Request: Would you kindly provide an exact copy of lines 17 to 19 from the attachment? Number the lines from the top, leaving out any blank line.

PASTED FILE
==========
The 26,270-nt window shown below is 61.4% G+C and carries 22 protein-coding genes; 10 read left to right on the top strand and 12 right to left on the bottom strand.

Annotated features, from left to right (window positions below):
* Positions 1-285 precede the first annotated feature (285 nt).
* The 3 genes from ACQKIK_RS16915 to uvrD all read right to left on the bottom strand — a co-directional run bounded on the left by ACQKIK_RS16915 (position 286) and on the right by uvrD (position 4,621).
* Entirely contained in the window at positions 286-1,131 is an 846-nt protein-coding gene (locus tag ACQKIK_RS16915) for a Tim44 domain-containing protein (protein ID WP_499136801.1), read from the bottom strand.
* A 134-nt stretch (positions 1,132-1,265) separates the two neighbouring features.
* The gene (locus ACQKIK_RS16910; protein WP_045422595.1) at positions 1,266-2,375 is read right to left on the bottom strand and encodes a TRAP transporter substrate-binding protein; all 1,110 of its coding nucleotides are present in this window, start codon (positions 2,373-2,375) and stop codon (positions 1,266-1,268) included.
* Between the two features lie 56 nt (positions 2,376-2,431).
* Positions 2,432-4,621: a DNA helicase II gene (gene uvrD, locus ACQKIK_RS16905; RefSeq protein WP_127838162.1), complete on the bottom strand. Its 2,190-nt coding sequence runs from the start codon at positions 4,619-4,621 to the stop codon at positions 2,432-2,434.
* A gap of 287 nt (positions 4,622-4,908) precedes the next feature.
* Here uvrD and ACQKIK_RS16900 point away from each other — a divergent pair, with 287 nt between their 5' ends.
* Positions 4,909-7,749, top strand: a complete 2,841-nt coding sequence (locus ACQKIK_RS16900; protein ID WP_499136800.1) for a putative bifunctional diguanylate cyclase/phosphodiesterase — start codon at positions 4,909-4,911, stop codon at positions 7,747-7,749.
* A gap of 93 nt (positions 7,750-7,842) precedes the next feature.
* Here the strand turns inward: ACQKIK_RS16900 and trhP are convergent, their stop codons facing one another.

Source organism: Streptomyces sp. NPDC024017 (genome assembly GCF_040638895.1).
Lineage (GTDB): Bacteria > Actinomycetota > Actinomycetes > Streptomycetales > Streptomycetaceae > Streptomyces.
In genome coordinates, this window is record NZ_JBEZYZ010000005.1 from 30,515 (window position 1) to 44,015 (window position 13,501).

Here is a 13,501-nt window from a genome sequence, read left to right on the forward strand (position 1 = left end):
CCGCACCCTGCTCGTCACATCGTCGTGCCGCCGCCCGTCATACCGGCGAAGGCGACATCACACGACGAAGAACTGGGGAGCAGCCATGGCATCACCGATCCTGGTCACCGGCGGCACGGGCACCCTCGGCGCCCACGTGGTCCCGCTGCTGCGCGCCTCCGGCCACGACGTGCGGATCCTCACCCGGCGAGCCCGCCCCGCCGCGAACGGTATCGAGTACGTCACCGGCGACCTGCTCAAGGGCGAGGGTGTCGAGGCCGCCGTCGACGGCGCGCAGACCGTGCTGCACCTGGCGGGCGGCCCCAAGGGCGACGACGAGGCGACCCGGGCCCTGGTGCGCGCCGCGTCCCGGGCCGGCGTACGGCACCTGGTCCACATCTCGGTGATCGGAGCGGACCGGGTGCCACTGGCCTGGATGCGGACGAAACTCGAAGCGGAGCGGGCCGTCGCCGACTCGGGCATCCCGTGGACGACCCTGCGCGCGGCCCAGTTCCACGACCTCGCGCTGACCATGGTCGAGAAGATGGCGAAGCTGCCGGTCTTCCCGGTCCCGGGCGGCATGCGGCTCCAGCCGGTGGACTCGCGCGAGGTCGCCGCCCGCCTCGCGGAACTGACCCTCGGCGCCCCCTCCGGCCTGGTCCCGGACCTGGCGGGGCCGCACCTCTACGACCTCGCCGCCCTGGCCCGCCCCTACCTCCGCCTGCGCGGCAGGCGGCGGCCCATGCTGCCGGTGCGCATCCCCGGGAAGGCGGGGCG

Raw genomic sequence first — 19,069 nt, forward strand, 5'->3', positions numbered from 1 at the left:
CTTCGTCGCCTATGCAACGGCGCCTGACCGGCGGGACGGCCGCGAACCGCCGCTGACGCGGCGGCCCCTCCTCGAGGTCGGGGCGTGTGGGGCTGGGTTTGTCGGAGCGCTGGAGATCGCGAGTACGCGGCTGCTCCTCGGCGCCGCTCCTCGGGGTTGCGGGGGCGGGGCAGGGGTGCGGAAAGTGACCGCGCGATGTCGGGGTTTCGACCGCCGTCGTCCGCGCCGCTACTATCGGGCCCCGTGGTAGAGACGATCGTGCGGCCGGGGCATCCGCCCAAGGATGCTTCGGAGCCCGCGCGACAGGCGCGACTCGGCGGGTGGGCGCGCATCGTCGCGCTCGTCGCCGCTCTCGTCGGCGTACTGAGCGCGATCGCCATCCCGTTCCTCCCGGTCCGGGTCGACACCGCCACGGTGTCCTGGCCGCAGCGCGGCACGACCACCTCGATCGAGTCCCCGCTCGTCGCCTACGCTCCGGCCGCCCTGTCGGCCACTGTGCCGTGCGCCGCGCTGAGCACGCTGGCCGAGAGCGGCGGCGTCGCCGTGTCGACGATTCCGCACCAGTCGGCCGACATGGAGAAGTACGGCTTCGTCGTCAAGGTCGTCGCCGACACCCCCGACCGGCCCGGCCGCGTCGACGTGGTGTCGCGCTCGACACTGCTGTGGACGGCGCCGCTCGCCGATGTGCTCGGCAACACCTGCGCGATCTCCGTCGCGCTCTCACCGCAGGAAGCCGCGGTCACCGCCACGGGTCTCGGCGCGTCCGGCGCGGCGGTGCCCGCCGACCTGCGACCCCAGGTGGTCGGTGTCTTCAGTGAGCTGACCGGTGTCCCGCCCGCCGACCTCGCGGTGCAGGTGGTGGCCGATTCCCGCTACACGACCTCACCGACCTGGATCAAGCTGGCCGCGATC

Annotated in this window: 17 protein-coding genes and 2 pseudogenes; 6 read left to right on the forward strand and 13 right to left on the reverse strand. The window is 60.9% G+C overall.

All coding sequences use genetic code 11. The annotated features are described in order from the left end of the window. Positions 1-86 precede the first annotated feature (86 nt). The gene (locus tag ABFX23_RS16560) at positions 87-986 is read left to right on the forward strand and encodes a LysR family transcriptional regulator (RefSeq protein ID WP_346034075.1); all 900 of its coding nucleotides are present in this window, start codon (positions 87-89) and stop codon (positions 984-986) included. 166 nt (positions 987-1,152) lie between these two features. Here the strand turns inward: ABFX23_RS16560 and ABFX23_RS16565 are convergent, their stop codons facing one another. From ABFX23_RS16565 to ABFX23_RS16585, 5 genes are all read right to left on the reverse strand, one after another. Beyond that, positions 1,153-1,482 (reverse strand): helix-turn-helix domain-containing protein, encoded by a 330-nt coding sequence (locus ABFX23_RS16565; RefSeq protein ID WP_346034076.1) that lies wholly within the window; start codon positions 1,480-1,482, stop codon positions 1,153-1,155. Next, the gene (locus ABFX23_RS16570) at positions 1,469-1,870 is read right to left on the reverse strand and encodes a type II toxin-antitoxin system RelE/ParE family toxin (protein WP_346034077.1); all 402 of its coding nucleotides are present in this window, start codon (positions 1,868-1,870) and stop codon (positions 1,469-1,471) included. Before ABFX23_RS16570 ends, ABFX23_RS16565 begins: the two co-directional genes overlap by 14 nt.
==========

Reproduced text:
In genome coordinates, this window is record NZ_JBEZYZ010000005.1 from 30,515 (window position 1) to 44,015 (window position 13,501).

Here is a 13,501-nt window from a genome sequence, read left to right on the forward strand (position 1 = left end):
CCGCACCCTGCTCGTCACATCGTCGTGCCGCCGCCCGTCATACCGGCGAAGGCGACATCACACGACGAAGAACTGGGGAGCAGCCATGGCATCACCGATCCTGGTCACCGGCGGCACGGGCACCCTCGGCGCCCACGTGGTCCCGCTGCTGCGCGCCTCCGGCCACGACGTGCGGATCCTCACCCGGCGAGCCCGCCCCGCCGCGAACGGTATCGAGTACGTCACCGGCGACCTGCTCAAGGGCGAGGGTGTCGAGGCCGCCGTCGACGGCGCGCAGACCGTGCTGCACCTGGCGGGCGGCCCCAAGGGCGACGACGAGGCGACCCGGGCCCTGGTGCGCGCCGCGTCCCGGGCCGGCGTACGGCACCTGGTCCACATCTCGGTGATCGGAGCGGACCGGGTGCCACTGGCCTGGATGCGGACGAAACTCGAAGCGGAGCGGGCCGTCGCCGACTCGGGCATCCCGTGGACGACCCTGCGCGCGGCCCAGTTCCACGACCTCGCGCTGACCATGGTCGAGAAGATGGCGAAGCTGCCGGTCTTCCCGGTCCCGGGCGGCATGCGGCTCCAGCCGGTGGACTCGCGCGAGGTCGCCGCCCGCCTCGCGGAACTGACCCTCGGCGCCCCCTCCGGCCTGGTCCCGGACCTGGCGGGGCCGCACCTCTACGACCTCGCCGCCCTGGCCCGCCCCTACCTCCGCCTGCGCGGCAGGCGGCGGCCCATGCTGCCGGTGCGCATCCCCGGGAAGGCGGGGCG